Two miles away,
the Monroe water-treatment plant also came under siege. The plant employs a
30-inch gravity-flow pipeline extending more than a mile out and 20 feet down
in Lake Erie to provide water to 55,000 people. The pipe terminates on land at
a pumping station that sends water through a nine-mile long transmission main
to the treatment plant. By July 1989, mussel buildup inside the pipe had cut
the flow by 12�%. Three months later, the flow was down by 20%. On Dec. 15, the
water stopped, creating what The Monroe Evening News later called "a water
emergency that all but brought the city to a standstill."
restaurants and bars closed, Mercy Memorial Hospital released all the patients
it could and postponed elective surgeries, and residents were told not to bathe
or do dishes or laundry, and to boil any water used for cooking or drinking.
Random clumps of zebra mussels in the pipelines had not only reduced the amount
of water inside the pipe, but had also made the flow erratic along the length
of the pipeline, creating conditions that allowed ice to form. When the
temperature fell to zero on Dec. 15, the ice joined with the mussels and
completely blocked the pipe.
changed the next day," says Greg Allen, the operations supervisor at the
treatment plant. "The sun came out and warmed the water enough for a flow
to come through." Ozone and chlorine have been used on an experimental
basis to kill the mussels, but to keep the bivalves at bay, the city of Monroe
plans to install a new intake system costing more than $6 million. Water rates
have been increased by 18% to help pay for this new equipment.
have been discovered in other Lake Erie intake systems, in three Canadian
water-treatment plants (in Tilbury, Blenheim and West Lorne), and in the
water-treatment plant that serves Cleveland. "They are in all our
intakes," Cleveland's Greenberg said in August, "but they have not yet
decreased our flow capacity. Thank God. We have one crib [a steel structure to
protect pipelines] that's four solid inches of zebra mussels inside and out.
Are they a matter of concern? Absolutely!"
Zebra mussels are
also present in all power-plant intakes in Cleveland, including the Perry
Nuclear Station. They are in three of Detroit Edison's eight plants. They have
threatened production at the huge Ford Canada plant in Windsor, where they have
The city of
Detroit draws its water via three intakes. Two are in the Detroit River and the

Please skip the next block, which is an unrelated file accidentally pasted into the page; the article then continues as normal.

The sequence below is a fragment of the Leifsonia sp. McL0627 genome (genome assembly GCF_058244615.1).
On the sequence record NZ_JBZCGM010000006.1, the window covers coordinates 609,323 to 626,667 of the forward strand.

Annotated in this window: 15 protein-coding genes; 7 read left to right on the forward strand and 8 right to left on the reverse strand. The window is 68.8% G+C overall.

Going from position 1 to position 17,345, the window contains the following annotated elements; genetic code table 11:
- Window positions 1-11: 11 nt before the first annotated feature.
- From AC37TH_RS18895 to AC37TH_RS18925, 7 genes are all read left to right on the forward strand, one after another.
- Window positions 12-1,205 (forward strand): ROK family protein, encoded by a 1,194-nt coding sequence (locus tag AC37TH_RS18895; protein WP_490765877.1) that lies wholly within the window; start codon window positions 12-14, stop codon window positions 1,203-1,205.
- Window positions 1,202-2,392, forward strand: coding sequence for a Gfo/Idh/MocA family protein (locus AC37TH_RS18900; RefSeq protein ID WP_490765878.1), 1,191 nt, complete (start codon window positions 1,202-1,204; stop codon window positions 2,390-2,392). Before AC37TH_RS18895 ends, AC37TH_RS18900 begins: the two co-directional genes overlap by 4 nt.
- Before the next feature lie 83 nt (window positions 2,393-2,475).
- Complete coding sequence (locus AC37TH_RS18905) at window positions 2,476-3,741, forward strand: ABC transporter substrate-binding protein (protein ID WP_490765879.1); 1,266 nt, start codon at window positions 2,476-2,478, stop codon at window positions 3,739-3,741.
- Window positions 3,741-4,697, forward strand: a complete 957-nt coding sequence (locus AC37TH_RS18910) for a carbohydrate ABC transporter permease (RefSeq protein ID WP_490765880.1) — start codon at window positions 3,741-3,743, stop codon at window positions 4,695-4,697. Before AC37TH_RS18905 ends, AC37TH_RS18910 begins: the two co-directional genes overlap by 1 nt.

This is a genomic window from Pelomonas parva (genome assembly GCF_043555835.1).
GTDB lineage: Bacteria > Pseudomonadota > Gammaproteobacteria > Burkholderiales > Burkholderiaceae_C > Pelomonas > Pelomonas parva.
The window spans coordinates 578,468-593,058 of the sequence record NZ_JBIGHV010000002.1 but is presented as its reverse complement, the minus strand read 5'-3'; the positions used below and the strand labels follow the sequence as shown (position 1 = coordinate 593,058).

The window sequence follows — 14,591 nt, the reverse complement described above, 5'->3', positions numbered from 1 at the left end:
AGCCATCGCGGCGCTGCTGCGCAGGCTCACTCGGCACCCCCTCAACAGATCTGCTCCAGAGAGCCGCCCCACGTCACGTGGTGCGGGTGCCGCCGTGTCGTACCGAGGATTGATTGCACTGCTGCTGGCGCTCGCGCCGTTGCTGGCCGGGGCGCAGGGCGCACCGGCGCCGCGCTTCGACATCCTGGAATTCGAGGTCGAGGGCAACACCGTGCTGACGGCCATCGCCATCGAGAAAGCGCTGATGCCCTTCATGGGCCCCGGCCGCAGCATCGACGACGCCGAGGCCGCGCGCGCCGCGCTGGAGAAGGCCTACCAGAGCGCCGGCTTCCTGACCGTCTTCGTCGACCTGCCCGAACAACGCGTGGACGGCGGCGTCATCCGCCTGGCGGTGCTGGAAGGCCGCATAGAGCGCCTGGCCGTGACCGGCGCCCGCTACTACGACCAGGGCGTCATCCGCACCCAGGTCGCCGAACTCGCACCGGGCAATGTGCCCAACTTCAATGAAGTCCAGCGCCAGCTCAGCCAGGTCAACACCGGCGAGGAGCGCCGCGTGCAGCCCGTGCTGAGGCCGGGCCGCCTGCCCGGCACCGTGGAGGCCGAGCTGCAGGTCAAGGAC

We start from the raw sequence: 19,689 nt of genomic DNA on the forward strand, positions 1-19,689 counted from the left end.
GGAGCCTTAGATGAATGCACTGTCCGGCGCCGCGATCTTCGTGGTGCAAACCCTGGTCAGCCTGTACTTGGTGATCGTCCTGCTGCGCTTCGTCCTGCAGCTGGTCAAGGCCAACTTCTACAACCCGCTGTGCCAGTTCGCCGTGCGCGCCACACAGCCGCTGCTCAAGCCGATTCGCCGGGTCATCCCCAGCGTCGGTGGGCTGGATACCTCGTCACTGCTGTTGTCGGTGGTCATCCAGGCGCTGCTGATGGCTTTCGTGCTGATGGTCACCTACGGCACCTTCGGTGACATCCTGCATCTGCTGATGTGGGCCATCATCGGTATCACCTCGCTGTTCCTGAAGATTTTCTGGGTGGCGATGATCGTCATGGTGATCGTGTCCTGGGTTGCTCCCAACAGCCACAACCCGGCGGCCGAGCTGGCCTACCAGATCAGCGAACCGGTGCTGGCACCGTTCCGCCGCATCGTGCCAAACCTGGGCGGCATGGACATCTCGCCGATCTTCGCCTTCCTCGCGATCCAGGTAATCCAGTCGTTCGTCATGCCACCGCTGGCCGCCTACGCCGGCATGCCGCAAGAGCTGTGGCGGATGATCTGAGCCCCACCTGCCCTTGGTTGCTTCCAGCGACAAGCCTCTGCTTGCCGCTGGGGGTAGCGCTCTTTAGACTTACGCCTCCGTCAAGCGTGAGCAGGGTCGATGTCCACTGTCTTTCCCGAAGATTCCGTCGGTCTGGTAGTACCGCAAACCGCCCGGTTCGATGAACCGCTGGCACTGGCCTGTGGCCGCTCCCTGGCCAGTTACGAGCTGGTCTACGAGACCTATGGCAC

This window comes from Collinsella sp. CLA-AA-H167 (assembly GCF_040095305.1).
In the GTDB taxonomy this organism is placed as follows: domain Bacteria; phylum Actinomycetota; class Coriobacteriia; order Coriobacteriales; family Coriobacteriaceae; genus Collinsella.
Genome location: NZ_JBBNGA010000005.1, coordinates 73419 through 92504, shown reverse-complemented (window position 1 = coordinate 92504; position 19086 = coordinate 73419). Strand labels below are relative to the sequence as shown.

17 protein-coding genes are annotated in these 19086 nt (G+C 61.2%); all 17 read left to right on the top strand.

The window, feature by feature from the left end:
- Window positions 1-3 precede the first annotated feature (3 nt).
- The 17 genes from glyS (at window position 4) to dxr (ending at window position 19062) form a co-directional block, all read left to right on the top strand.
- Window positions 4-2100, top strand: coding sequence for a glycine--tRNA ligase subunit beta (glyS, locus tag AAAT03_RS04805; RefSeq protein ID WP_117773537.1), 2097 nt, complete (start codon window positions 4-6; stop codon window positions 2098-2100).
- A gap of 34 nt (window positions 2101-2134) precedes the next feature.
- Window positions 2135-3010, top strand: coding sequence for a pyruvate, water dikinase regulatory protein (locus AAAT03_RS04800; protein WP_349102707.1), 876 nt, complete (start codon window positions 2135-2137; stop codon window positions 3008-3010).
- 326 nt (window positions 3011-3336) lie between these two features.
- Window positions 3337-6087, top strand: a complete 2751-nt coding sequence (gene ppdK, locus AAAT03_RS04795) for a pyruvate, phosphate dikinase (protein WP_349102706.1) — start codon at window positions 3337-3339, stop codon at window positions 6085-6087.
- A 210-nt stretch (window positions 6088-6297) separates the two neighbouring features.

third is some 80 miles north, in Lake Huron, where a pipe extends about five
miles into the lake to a depth of more than 100 feet. Mussels are known to have
settled on the mouth of that pipe and on two intake cribs.
ago, mussels were found in the intakes of the Cook Nuclear plant in Bridgman,
Mich., on Lake Michigan some 200 miles from Detroit. They were discovered last
year in Gary, Ind., and Green Bay. In June, zebra mussels were found nearly 700
miles west of Detroit, at the mouth of the St. Louis River near Duluth, Minn.,
at the western end of Lake Superior.
Many people have
the misconception that Lake Erie is "dead." In fact, antipollution
efforts have been effective to the extent that the lake is now the home of a
$900-million a year sports and commercial fishery, including the richest
walleye fishery in the world. Zebra mussels are a distinct threat to the
newfound health of that industry.
obtain nourishment by filtering water for phytoplankton, the microscopic plant
life that is the very foundation of the freshwater food web. Under ideal
conditions, a zebra mussel will filter one liter of water a day to provide
itself with enough phytoplankton to thrive. At present, Dr. Joe Leach, a
research scientist at the Ontario Ministry of Natural Resources in Wheatley,
Ont., estimates that Lake Erie's exploding zebra mussel population is filtering
all the water in the lake's western basin every four days. Even phytoplankton
cannot reproduce fast enough to sustain such an assault.
The mussels do
not devour all the phytoplankton, but consume those less than 50 microns in
size. The problem is that the larger zooplankton, as well as water fleas,
forage on the small phytoplankton, and they in turn constitute a significant
percentage of the diet on which larval and juvenile yellow perch, large-mouth
and smallmouth bass and other fish depend. The eating habits of zebra mussels
could short-circuit a food web that has evolved over thousands of years.